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The Natural Antibiotics in Our Mouth

saliva mouth natural antibioticConsidering the diligence required to maintain a healthy mouth, it appears that the mouth is one of the dirtiest parts of the body. It is also said to be laden with bacteria, yet wounds that occur in the mouth tend to heal the fastest, plus they don’t seem to get infected. How can this be?
Indeed, how the mouth can be so full of bacteria without inhibiting other parts of the body is a mystery that a professor of dental research at Case Western Reserve University, Dr. Aaron Weinberg, sought to unravel for many years. During his research, Dr. Weinberg notices that there are certain bacteria in the mouth that stimulate the production of hBDs – human beta defensins – in cells lining the mouth.
Dr. Weinberg isolated an agent from bacteria that activated the release of beneficial hBDs. These hBDs act as natural antibiotics, protecting the mouth from disease-causing bacteria, viruses, and fungi and maintaining healthy tissues.
Relationship Between hBDs, Saliva, and the Oral Environment
The mouth is a unique environment, with the oral mucosa serving as the interface between internal and external environments, as well as a shield to prevent a range of microbial organisms that thrive in the warm and moist environment from escaping.
The mouth is the only place where hard tissues (teeth) erupt through the epithelial surface in the gums. Teeth are surrounded with periodontal epithelium, a substance that is specialized to form a seal and attachment around each tooth. When this tissue is compromised, especially due to poor hygiene resulting in the buildup of plaque on the tooth surface, it leads to gum disease.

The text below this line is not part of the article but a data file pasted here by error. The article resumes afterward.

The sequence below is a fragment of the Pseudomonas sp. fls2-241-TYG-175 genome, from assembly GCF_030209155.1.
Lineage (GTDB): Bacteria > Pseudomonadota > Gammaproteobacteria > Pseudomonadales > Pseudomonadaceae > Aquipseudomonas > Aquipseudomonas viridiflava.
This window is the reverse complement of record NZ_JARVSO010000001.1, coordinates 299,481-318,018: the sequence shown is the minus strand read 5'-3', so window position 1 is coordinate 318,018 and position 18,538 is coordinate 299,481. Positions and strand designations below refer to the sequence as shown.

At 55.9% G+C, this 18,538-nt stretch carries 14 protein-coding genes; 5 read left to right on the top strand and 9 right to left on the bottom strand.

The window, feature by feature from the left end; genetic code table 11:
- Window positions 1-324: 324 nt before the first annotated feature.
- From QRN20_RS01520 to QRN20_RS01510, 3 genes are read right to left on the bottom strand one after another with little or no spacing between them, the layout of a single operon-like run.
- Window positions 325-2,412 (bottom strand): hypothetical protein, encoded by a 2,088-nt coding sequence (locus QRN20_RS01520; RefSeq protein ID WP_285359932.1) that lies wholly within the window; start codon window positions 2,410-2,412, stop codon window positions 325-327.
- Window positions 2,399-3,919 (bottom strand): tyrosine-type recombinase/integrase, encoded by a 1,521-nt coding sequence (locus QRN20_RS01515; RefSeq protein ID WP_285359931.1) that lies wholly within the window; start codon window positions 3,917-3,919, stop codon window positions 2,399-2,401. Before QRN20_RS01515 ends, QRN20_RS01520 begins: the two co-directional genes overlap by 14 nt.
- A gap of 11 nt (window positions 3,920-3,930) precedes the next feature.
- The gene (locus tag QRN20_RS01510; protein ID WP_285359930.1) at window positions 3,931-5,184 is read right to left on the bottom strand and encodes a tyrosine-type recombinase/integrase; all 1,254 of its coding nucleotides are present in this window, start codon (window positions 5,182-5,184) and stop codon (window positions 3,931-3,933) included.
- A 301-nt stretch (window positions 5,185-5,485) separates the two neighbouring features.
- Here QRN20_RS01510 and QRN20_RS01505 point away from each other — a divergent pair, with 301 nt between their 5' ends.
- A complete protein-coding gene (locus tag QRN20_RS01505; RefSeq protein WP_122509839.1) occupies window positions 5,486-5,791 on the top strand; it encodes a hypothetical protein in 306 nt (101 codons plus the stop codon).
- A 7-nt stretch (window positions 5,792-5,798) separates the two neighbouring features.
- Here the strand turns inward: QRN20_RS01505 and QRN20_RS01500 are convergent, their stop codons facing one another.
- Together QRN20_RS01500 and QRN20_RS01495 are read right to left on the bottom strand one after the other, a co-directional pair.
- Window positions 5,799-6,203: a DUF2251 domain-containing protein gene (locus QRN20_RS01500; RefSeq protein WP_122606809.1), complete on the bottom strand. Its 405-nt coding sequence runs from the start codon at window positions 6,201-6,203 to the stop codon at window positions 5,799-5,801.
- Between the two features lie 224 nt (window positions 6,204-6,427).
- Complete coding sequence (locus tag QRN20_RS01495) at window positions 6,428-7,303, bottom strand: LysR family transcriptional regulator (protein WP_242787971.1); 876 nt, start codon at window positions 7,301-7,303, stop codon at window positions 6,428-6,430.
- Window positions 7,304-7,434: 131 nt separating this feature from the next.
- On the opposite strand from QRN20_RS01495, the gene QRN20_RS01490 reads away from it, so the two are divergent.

To maintain a healthy mouth and prevent disease in this complex environment, the mouth relies on antimicrobial peptides, which include several salivary antimicrobial peptides, the defensins (hBDs) expressed in neutrophils and the epithelium, and the cathelicidin, expressed in both epithelium and neutrophils.
It is these peptides that work together to provide the innate immune response in the mouth, though saliva, epithelia, and the leukocytes also contribute to maintaining the health of the mouth.
Further Research on the hBDs
After realizing the important role of hBDs in the mouth, Dr. Weinberg set out to develop ways to use the agent to fight disease by stimulating the natural defenses of the mucous membranes in the mouth and other parts of the body.
For instance, administering the agent via an injection might protect against the spread of STDs; or putting it in toothpastes could prevent gum disease; or coating a bandage with it could facilitate speedy healing.
If his research is successful, it will be a major breakthrough with these natural antibiotics paving the way for natural disease fighting.

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